How We Came Up With wedOcracy and Why

we built wedocracy to plan our own wedding

It was a short, bumpy road.

by The Husband

The CEO and I were engaged one year ago today, on Bastille Day of 2012 (July 14th), and decided we’d marry in the fall, in the lovely town of San Miguel de Allende, Mexico. November 10, as it happens. So in the best of circumstances, we had a hair less than 4 months to make it happen; as of this writing, that’s 8 months ago.

Neither of us had been married before, so though we had been to plenty of weddings, we didn’t really know what we were getting into, except in theory. Which is a fascinating thing about weddings: You think you know, but you don’t, and that’s common to every single first-time marriage out there. But it’s the nature of weddings.

We did the usual – read everything we could, both on- and offline, talked to people, signed up for trials of various sites and apps, and got down to it. We had a site up in a few days (fortunately for us we have a Web development company) and emailed out save-the-dates. Within 2 or 3 weeks we’d found a fabulous hotel with a world-class chef – the deal included a planner as well as rooms at the hotel. Everything seemed to be going swimmingly, and we started the contract negotiations with the hotel.

The Sierra Nevada is owned by the Orient-Express British hotel chain, which we figured would be in our favor. Wrong. What it meant was that every decision needed to be vetted by London, so each time we asked a question we had to wait several days to a week for an answer. After 3 weeks of this (and other issues) we said screw it, and moved on. So we asked my mom to be our planner.

You can see where this is going.

To make a long story short, we transferred mom to the Flower Girl Wardrobe Department, and opted to do it ourselves with the help of a planner (who actually was excited by the prospect of a local wedding – most of her clients were out-of-towners – AND her first ever African wedding since my now-wife is Nigerian).

So here we were, less than 3 months out with little done, full-time jobs, and a destination wedding to plan.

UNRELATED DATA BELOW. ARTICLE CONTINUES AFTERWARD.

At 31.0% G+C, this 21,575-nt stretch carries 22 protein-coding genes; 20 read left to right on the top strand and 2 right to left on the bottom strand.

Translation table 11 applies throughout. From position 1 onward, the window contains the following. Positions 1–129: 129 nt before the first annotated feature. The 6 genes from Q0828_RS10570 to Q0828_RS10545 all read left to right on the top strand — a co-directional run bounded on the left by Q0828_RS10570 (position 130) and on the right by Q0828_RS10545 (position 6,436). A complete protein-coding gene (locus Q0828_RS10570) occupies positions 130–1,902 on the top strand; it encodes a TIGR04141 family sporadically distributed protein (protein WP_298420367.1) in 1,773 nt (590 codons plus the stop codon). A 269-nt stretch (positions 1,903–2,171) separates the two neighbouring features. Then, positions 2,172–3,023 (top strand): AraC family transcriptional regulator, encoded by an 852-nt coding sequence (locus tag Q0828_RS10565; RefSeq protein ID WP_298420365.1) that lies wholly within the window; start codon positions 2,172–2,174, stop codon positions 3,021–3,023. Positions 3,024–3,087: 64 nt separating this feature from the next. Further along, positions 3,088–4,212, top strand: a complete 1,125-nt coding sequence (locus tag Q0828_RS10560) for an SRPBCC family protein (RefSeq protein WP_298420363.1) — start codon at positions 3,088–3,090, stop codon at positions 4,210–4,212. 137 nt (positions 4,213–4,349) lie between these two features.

Part 2

As I mentioned before, we’d sampled a number of wedding planning sites and apps, and were pretty discouraged. The ones we actually liked were the ones that did only one thing. But with everything on our plates, we didn’t want to be using 16 different apps to manage things, especially if it meant having to re-enter our guests info in half of them.

Fortunately for us, we build this kind of thing for a living, so we just started building things as we needed them, how we wanted them.
We never had any thought to develop it beyond what we needed for our own wedding. And we’re glad of it – you can’t plan for that kind of product.

First we built a way to manage all of the parties we were thinking about inviting. Like, Queen Elizabeth + retinue, that sort of thing. Auntie Adeyemi + 16. Then we built ways to plan each of the events, and who would be invited to each, where they would sit and what they’d eat. When people would fly in, what B & B’s they would stay at, and so on. We pretty well built out everything we needed because that’s what we wanted – ONE place for EVERYTHING.

And it worked like a charm. We were able to print out guest lists and seating charts for the caterer, manage everybody’s travel details, send mass emails and even thank-you letters. We had an amazingly stress-free, incredible, joyous wedding in no small part because we knew everything was covered, and afterwards we flew off into the sunset for a honeymoon we’ll always cherish the memory of.

It was a month or so after we returned and had sent out all of our thank you notes, that we realized how much the system we’d built had simplified our wedding planning, and how easy everything had been (family drama aside, of course – what would a wedding be without family drama? But you can read about THAT at the Thriving Bride blog). It was then we decided to bring our creation to a waiting world. And we can’t wait to see what happens with our little startup baby!